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politics briefing newsletter

Good morning,

Happy new year! 2019 will be a big year in Canadian politics, with the next election a mere nine-and-a-half months away. In the meantime, here are a few other things happening soon:

If you’re a business, today is the day your Canada Pension Plan payments go up and your Employment Insurance premiums go down. Depending on where you are in Canada, you may also have a carbon tax to look forward to.

The RCMP will see some big changes to its workplace soon. Besides unionization, the Mounties are set to get a civilian board of management, similar to the ones most police forces have. As well, there will be some kind of outside oversight of sexual harassment and bullying complaints. The government is expected to publicly outline the changes next week.

And, just in time for the 2019 election, expect the Liberal government to make some major infrastructure spending announcements over the next six months. Infrastructure money was a major promise of the Liberals' successful 2015 campaign, but the dollars have been slow to roll out. Lest you think it’s just one party that would roll out new spending before an election, here is a story from The Globe in 2015 about a fund the Conservatives rolled out just before the campaign.

This is the daily Politics Briefing newsletter, written by Chris Hannay in Ottawa. It is available exclusively to our digital subscribers. If you’re reading this on the web, subscribers can sign up for the Politics newsletter and more than 20 others on our newsletter signup page. Have any feedback? Let us know what you think. And thanks again to Mayaz Alam for filling in over the holidays.


U.S. Congress returns to work today, with no end in sight to the government shutdown. The shutdown was caused by a refusal by President Donald Trump to sign any congressional spending plans that do not include substantial investments in a wall at the U.S.-Mexico border. Mr. Trump is set to meet with Democratic and Republican leadership today, before Democrats officially take over control of the House of Representatives tomorrow.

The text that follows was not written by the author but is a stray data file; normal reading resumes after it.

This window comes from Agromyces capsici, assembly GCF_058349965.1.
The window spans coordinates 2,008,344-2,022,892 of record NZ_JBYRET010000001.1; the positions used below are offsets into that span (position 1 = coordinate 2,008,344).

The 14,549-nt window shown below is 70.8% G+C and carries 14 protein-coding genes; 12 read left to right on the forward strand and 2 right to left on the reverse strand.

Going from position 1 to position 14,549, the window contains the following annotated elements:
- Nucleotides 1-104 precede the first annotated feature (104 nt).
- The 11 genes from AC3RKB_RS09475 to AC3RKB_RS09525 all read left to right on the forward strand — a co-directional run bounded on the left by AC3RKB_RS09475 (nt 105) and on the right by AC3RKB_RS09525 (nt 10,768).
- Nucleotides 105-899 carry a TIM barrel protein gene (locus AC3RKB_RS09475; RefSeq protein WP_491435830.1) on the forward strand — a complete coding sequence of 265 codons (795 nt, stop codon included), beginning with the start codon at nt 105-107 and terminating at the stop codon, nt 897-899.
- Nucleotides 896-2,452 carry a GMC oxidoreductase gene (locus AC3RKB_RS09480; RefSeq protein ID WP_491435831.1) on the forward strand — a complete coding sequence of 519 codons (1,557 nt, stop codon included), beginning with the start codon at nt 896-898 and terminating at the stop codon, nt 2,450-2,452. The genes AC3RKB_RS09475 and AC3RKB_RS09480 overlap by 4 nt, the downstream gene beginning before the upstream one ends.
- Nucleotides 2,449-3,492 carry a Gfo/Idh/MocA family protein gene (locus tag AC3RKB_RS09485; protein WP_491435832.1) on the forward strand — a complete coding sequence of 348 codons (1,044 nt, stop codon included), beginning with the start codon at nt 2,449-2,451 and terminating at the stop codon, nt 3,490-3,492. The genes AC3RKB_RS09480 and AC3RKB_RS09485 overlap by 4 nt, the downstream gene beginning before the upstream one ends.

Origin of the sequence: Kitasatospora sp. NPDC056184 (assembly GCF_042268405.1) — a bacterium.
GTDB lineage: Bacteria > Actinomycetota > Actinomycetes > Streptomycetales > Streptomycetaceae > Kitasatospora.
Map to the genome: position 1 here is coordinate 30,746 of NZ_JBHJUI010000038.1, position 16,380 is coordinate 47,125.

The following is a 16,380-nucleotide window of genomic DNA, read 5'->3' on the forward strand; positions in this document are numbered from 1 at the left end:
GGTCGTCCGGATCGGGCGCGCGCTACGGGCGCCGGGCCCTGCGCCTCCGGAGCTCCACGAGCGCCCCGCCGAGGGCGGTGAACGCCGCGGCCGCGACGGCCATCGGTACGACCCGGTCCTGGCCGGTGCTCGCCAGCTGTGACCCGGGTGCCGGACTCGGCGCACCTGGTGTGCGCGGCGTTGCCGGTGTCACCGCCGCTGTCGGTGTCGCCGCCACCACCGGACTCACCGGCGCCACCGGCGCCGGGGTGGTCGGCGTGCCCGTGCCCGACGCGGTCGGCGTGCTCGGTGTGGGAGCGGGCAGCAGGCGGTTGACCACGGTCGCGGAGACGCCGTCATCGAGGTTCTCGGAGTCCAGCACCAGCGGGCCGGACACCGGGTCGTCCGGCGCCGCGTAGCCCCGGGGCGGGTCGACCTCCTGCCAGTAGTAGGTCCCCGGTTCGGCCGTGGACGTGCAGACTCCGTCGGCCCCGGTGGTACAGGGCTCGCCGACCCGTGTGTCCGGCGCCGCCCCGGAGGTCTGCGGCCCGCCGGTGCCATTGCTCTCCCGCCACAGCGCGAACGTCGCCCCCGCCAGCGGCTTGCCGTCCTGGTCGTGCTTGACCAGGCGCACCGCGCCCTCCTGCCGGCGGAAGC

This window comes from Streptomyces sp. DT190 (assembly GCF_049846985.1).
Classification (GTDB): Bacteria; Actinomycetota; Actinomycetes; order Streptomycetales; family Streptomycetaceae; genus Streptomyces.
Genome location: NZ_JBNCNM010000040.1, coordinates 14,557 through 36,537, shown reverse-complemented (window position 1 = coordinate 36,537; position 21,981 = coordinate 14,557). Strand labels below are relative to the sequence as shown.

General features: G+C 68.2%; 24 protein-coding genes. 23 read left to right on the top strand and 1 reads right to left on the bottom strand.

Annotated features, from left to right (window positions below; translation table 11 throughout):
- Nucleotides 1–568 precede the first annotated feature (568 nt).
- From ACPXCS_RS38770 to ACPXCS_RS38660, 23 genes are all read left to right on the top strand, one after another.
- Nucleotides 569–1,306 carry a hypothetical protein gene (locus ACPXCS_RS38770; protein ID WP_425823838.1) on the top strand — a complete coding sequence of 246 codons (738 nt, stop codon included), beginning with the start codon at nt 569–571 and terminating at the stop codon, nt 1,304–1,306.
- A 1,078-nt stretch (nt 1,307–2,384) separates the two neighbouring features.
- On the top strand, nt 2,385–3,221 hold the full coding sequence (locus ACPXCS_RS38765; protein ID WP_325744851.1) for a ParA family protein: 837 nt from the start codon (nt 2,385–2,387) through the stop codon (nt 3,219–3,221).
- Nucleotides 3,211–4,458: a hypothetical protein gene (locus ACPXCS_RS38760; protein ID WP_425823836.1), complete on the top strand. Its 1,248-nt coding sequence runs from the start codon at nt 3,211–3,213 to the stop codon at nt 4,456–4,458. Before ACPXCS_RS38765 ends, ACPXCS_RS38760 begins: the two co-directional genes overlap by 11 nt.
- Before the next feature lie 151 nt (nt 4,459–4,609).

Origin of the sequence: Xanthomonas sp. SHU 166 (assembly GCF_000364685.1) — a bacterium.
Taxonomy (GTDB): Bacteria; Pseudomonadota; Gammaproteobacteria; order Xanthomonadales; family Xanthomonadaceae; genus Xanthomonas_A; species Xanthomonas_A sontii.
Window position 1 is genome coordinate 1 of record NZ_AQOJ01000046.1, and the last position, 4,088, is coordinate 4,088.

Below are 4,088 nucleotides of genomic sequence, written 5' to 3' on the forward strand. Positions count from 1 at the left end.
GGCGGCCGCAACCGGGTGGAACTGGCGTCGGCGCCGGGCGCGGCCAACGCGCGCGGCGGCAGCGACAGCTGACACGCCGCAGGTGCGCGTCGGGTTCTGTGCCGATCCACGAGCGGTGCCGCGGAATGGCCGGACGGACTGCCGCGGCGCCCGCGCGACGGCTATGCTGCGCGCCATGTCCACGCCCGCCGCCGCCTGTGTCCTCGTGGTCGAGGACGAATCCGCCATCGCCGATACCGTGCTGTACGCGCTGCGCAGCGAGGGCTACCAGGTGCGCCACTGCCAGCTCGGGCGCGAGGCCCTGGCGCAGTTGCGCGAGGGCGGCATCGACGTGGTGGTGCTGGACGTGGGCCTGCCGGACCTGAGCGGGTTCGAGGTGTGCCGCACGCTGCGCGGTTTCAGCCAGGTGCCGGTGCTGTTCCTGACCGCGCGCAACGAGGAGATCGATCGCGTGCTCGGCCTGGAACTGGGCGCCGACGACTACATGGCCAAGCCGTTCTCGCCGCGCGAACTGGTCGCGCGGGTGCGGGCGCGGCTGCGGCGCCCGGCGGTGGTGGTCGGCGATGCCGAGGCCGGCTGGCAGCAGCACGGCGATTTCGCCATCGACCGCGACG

China’s leader, Xi Jinping, says his country is prepared to use military force, if required, to achieve “reunification” with Taiwan. Mr. Xi pledged major economic benefits to Taiwan if the country voluntarily came under China’s government, a suggestion that Taiwanese leader Tsai Ing-wen immediately rejected.

Back in Canada, a prominent advocate for veterans, Sean Bruyea, says the federal government skipped out on some normal public consultations with its Pension for Life program for veterans.

And here’s a figure you probably didn’t expect to move into the political scene: Kevin Vickers, Canada’s ambassador to Ireland who, as the House of Commons' sergeant-at-arms helped take down the Parliament Hill shooter in 2014, is thinking about taking a run at political office in New Brunswick. Mr. Vickers said he’s considering a run at the leadership of the provincial Liberal party, though he is a “long ways from making a decision" about it.

Brahma Chellaney (The Globe and Mail) on China: “China is today the world’s largest, strongest and longest-surviving autocracy. This is a country increasingly oriented to the primacy of the Communist Party. But here’s the paradox: The more it globalizes while seeking to simultaneously insulate itself from liberalizing influences, the more vulnerable it is becoming to unforeseen political “shocks” at home.”

Frank Ching (The Globe and Mail) on why the world will watch China this year: “Domestically, the forced incarceration of the Muslim-minority Uyghurs and the government’s crackdown on religion, human-rights lawyers and activists have made it the target of the West’s ire. The world will remember the way it bullied South Korea over the latter’s installation of the THAAD anti-missile system; China has also detained two Canadian citizens, apparently as punishment for the arrest of a Huawei executive as a result of a U.S. extradition request. These actions render China’s promises of supporting the international rule of law hollow.”

John Ibbitson (The Globe and Mail) on Andrew Scheer’s big year ahead: “Critics who describe Mr. Scheer as a carbon copy of U.S. President Donald Trump or former Conservative prime minister Stephen Harper are spouting nonsense. The worst you can say of Mr. Scheer is that he is bland and ill-defined. But the next election will be a referendum on Justin Trudeau. If the public turns on the Prime Minister, all Mr. Scheer will have to do is stay out of the way.”

Lawrence Martin (The Globe and Mail) on the establishment outrage to Donald Trump’s foreign policy: “But it would be all the more understandable if the track record of the old guard had much to recommend it: If for example, the pros offered a way to win in Afghanistan and Syria, if they could explain why the Middle East should be an eternal American obsession, if they could offer a better rationale for an enduring military industrial complex that few have thought to question.”

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